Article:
Bumpy ride for importers as Kenya’s Forex reserves drop below EAC’s threshold
Kenya’s Foreign Exchange Reserves dipped to its lowest starting March, falling below the East African Community’s (EAC) statutory threshold of 4.5 months of import cover.
Data by the Central Bank of Kenya (CBK) paints a gloomy picture of the country’s Forex, which has also fallen short of Kenya’s threshold of 4 months, currently standing at just 3.9 months of import cover.
The 3.9 months is equivalent to Ksh.846.5 billion in the latest review by the CBK.
It’s a 9.7 percent fall in six months since October 7 last year, when the CBK valued the reserves at Ksh.938.2 billion, two weeks after President William Ruto assumed power.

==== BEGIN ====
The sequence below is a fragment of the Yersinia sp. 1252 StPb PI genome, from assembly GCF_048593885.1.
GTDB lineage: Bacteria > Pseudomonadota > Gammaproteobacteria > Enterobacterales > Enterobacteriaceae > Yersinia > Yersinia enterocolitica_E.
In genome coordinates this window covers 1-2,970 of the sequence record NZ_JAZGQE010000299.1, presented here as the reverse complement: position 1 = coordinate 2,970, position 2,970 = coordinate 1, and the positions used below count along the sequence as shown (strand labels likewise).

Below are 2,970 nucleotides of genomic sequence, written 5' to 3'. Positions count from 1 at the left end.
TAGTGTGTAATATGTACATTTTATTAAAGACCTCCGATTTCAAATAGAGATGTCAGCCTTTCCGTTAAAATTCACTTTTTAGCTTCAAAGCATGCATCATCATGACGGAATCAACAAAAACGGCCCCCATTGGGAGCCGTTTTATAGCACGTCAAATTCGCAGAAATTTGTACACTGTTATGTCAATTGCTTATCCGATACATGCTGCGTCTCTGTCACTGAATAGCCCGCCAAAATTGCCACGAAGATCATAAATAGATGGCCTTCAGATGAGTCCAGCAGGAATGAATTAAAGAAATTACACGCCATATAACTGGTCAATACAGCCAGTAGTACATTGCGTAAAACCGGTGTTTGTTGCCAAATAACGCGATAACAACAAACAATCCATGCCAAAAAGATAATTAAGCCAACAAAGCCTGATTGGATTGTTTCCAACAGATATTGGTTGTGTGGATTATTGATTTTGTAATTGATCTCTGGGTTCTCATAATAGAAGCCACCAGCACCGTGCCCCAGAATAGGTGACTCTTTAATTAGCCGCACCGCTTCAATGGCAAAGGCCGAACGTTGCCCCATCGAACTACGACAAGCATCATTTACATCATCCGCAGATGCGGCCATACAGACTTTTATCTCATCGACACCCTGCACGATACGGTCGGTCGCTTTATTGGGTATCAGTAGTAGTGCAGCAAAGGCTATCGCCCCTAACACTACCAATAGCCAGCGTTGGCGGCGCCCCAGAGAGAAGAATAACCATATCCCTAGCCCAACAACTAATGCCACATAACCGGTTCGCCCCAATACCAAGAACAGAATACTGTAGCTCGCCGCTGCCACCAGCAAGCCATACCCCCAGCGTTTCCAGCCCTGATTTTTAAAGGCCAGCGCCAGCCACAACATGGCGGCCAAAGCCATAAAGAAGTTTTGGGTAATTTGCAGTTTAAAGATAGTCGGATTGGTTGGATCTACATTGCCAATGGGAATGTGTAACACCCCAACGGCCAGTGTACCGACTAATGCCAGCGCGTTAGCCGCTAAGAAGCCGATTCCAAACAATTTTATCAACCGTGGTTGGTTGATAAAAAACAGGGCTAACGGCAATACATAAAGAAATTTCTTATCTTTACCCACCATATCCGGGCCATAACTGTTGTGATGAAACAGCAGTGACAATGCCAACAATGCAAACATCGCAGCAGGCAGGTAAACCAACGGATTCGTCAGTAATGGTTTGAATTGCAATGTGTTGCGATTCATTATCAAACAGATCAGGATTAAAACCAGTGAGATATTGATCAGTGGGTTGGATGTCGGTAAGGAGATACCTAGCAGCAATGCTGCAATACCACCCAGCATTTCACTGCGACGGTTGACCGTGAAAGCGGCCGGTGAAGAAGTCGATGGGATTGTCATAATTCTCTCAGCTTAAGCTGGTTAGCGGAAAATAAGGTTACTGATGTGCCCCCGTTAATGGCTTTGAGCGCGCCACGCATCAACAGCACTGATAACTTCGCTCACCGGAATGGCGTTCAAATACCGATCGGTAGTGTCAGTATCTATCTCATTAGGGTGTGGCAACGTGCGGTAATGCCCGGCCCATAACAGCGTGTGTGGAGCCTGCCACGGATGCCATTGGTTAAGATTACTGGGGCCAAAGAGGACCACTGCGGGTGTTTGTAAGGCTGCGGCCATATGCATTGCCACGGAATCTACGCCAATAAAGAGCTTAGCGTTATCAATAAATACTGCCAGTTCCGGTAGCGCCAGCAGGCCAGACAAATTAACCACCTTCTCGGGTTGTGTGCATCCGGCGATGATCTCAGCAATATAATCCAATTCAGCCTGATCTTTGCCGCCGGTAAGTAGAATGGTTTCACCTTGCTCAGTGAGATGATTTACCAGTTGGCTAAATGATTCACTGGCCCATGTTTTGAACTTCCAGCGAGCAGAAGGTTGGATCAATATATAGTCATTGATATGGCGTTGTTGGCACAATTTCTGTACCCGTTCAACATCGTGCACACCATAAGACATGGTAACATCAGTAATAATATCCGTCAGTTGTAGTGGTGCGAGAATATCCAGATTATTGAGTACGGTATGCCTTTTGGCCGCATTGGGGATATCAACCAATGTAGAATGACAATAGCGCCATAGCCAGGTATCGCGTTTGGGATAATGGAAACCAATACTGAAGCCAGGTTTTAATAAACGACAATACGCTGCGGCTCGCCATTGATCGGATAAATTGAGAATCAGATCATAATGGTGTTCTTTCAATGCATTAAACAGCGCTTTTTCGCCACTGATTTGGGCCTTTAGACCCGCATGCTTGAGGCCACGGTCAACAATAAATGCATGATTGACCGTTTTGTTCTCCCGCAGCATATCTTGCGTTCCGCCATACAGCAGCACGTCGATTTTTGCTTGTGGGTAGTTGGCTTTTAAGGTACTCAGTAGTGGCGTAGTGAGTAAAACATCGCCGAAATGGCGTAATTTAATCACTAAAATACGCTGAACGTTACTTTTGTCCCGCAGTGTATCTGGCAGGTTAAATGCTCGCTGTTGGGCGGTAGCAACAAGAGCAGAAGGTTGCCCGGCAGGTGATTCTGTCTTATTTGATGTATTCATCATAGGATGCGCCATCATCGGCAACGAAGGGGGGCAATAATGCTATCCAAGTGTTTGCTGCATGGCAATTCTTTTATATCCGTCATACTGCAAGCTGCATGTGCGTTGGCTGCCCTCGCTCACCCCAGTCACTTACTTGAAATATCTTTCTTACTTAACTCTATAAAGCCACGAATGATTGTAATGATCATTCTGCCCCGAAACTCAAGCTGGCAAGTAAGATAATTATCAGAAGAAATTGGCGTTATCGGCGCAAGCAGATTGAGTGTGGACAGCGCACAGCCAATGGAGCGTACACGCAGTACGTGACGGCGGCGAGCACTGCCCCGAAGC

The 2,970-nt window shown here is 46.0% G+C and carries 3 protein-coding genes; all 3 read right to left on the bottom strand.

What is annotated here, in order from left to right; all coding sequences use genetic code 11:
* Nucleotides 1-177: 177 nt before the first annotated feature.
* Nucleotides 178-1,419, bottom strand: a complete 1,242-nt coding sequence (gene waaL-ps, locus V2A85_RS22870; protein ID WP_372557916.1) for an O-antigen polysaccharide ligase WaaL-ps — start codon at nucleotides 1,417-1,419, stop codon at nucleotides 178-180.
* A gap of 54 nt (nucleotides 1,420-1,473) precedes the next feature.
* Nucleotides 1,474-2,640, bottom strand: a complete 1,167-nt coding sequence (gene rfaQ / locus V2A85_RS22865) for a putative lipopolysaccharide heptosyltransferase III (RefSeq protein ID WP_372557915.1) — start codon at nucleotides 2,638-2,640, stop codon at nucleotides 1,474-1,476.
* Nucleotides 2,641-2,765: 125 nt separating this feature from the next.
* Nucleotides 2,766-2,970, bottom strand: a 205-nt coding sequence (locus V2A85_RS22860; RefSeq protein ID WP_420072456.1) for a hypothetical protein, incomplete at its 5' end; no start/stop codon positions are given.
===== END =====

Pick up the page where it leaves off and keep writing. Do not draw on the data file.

The last time Forex went below the EAC statutory mark of 4.5 was in July 2022 when they stood at Ksh.942 billion but were within the local threshold at 4.46 months.
Forex Reserves are used by Central Banks to meet their international financial obligations such as paying foreign debts, influencing monetary policy and supporting the importation of critical goods.
The freefall of the reserves coincides with the pressure the local currency has been experiencing, currently at 128.1 units due to pent-up demand for the US dollar.
Forex shrinking will definitely keep piling more pressure against the weakening shilling and constraining importers.
Kenya has since turned to the International Monetary Fund (IMF) and the World Bank for debt inflows to anchor the dwindling reserves.
This includes Ksh.93.9 billion from WB which the National Treasury expects in its coffers starting June this year and a continued disbursement of IMF’s 38-month Ksh.293.1 billion programme.